Stand up for standing classrooms


Feb. 6, 2024, 1:56 p.m. | By Caleb Elazar | 4 months, 2 weeks ago

Standing classrooms vastly improve students’ lives in more ways than one


Students working and collaborating at standing desks. Photo courtesy of Caleb Elazar.

Sitting in school has been common practice since the dawn of education. This tradition is perceived as harmless—and why wouldn’t it be? Each year, thousands of students go to school, take a seat, and prepare to learn. Nevertheless, sitting for long periods of time is linked to numerous bodily issues including weakened muscles, tight joints, and even depression. Serial-sitters are also more prone to chronic health problems such as diabetes or heart disease. 

No student deserves to be at risk of life-threatening diseases solely by attending school. The solution: standing classrooms that engage students and eliminate such health risks. Teachers who utilize this tactic create a better environment for students, allowing them to perform their best every day.

Classroom benefits 

Since returning from the pandemic, engaging students in class has been a prominent issue for teachers. Blair’s initiative to increase engagement took the form of a cell phone policy limiting usage during class. Algebra teacher Kristen Cole took a different approach. She researched—and eventually implemented—a much more active classroom environment, lifting students out of their seats and into small groups working on whiteboards. Cole said her students were more committed and took control of their education while decreasing cell phone use. “Cell phone use decreased tremendously, so they were more engaged in problems. They also took more ownership and responsibility for their own learning,” Cole says. 

Other teachers at Blair who don’t typically have an active classroom environment are attempting to follow in Cole’s footsteps. Charlie Demma, an AP Biology teacher, frequently uses labs to get students out of their seats and moving around the room. Demma notes the difference when his students partake in labs versus sedentary lectures. “It's like night and day when kids get a chance to move around. It turns a bad class into a good class,” Demma says.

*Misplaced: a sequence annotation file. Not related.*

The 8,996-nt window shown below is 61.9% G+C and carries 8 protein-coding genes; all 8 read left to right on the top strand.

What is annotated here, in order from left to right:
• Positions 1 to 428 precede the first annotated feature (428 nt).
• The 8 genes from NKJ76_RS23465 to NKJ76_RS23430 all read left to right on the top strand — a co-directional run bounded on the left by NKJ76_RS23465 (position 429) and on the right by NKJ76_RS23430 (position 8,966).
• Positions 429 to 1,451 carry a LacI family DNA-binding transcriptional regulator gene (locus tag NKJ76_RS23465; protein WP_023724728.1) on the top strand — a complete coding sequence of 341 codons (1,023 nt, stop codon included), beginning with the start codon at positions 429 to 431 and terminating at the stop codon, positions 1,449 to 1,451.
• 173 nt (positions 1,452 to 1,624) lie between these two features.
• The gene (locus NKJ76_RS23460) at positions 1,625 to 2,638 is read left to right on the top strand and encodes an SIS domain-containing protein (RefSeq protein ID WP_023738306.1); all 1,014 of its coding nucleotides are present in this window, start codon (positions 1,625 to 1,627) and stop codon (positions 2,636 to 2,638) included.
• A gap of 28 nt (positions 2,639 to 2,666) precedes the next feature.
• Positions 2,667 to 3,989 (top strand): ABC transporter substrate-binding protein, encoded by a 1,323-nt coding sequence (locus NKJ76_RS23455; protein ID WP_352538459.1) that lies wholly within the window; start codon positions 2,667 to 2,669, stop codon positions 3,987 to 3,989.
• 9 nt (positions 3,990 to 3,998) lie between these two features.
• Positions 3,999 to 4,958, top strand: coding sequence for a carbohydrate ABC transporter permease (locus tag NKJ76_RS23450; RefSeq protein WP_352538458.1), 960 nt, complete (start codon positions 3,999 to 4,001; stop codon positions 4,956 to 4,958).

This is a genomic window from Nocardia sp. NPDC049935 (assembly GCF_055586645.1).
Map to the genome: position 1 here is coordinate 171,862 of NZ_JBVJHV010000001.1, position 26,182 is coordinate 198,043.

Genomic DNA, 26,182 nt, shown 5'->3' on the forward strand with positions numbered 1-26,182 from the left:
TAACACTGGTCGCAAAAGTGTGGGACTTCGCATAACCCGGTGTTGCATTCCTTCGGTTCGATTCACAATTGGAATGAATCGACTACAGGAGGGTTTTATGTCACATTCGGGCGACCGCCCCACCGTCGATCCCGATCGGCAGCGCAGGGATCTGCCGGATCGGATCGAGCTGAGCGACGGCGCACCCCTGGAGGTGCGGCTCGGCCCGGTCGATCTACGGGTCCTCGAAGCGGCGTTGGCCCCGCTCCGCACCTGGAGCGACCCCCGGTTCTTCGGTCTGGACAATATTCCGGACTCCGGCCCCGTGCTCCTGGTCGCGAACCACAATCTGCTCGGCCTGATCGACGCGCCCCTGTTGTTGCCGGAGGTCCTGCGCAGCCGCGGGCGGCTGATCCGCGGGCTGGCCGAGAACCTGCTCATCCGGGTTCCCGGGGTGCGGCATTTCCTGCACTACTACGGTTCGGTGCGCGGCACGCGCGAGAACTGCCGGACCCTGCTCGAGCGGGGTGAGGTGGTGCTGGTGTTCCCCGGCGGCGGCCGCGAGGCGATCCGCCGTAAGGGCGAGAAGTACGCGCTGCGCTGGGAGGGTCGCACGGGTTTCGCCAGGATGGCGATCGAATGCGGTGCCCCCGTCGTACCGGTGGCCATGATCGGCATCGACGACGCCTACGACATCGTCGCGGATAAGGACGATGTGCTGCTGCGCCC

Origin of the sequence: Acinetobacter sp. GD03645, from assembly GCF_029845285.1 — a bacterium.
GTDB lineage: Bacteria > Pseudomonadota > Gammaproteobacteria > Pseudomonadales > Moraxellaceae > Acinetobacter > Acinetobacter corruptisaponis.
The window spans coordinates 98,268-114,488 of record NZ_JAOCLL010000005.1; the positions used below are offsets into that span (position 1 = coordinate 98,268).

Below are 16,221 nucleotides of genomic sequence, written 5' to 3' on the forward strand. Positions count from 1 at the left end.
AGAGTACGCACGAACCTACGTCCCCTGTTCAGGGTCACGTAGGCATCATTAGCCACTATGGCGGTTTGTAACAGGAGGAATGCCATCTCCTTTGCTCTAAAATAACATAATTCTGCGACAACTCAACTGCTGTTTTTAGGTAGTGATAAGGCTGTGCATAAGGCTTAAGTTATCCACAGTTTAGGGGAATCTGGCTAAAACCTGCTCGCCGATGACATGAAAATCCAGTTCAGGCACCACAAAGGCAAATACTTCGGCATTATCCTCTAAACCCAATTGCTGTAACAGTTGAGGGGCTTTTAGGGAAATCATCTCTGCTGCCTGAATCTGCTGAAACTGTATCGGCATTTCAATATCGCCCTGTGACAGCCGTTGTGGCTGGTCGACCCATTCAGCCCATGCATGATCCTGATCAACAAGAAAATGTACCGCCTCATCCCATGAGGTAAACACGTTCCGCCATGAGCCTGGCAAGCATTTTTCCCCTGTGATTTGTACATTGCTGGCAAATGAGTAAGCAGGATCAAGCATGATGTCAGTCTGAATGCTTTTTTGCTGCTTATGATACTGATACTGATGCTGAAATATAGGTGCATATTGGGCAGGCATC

Physical activity increases blood flow to the brain, improving mood and energy levels, both of which are crucial to maintaining active engagement in class. Cole attested to this, noticing more creative thought processes when her students were up and mobile. “Being up, standing, and moving around the room, gets the juices flowing,” Cole says.

Not only does standing up enhance personal mood levels, but it also boosts overall class morale. Being able to get up and socialize with friends is a refreshing alternative to sitting by yourself, in an uncomfortable position, listening to a boring lecture. Standing up in groups kills two birds with one stone: students can interact while completing their assignments more efficiently. 

Sophomore Evan Cline, who took Cole’s class as a freshman, says it's easier to talk in a group environment when standing versus sitting. “If we’re in groups, standing makes it easier to talk and walk around the room. It shouldn't be awkward to stand up [in class],” Cline says. The peer-to-peer learning seen in these standing groups develops the necessary critical thinking and problem-solving skills for higher education.

Sedentary lifestyle